This came after bad actors masquerading as the firm, sent out an email stating that [Trezor] experienced a security breach that exposed some customers’ data. The email then asked users to download the latest version of Trezor Suite and change their pin.
To many users, the email looked very real, as it was shared across Twitter. However, the firm was able to clarify the matter, revealing that the email never came from Trezor, but from unauthorized actors unaffiliated with the company.
In its tweet, Trezor said that it’s investigating “a potential data breach of an opt-in newsletter hosted on MailChimp.” It said it has confirmed from MailChimp that the breach targeted crypto companies and asked users to avoid opening any email from “[email protected].”
\Given how authentic the email in the phishing attack seems, it’s likely that some people have fallen for the scam. One of the users who received the email described it as the “best phishing attempt” he had seen in years.
The phishing email provided a download link with the domain name of trezor.us rather than the original trezor.io. As of press time, investigations are still ongoing to determine the extent of the attack, but Trezor has suspended its newsletter, pending further information.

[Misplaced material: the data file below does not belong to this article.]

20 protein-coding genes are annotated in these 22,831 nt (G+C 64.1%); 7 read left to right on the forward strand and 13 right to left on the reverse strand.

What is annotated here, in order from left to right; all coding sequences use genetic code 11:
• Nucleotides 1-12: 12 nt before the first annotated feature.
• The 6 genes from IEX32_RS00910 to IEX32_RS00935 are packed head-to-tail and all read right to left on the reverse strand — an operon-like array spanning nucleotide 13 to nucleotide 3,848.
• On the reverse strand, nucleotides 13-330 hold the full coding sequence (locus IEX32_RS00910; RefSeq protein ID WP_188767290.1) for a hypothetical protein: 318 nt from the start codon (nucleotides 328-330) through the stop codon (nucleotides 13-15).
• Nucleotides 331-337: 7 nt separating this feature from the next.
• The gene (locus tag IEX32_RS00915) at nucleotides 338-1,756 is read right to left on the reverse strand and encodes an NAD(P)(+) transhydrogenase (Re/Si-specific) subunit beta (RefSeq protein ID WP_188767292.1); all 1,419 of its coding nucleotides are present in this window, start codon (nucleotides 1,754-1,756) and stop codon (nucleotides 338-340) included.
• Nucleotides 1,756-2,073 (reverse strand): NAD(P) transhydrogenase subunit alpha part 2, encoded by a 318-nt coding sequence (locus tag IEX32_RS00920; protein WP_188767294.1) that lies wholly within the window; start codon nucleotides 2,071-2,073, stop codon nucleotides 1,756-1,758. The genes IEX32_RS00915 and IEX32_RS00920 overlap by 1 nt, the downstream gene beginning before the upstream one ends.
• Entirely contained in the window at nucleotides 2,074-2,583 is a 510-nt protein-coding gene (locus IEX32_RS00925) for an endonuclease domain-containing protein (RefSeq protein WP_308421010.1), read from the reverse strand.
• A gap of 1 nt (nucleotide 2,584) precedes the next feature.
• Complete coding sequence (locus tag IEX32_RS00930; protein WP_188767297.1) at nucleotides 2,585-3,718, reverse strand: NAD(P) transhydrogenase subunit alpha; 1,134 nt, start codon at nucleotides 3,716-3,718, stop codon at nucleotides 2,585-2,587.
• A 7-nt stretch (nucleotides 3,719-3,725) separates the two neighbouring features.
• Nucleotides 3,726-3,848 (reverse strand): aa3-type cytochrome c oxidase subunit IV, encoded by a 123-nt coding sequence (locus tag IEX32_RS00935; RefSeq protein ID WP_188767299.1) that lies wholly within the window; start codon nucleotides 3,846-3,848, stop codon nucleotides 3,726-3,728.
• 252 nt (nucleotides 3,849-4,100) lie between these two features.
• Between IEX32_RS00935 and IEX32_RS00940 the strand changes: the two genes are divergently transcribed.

The hardware wallet also confirmed that it has taken down certain domains which the attackers could exploit and said users shouldn’t open any email from Trezor until further notice. It also asked users to only use anonymous email addresses for their crypto-related activities.
Several users, however, have criticized Trezor’s decision to use MailChimp for its email services. Some even compared it to Ledger, another hardware wallet that suffered from a data breach that compromised its mailing list. But there are also suggestions for more secure alternatives for mailing.
Data breaches are rising in the sector
Trezor isn’t the only crypto company that suffered a data breach in recent times. About two weeks ago, BlockFi informed investors of a data breach and the possibility of phishing attacks. The breach resulted from hackers gaining access to the data of BlockFi clients through Hubspot.
Then, the firm confirmed that personal information such as passwords, government-issued IDs, and social security numbers wasn’t affected because they’re not stored on Hubspot.
Nevertheless, the prevalence of these breaches shows the need for a stronger security framework by crypto companies and extra caution on the part of users.
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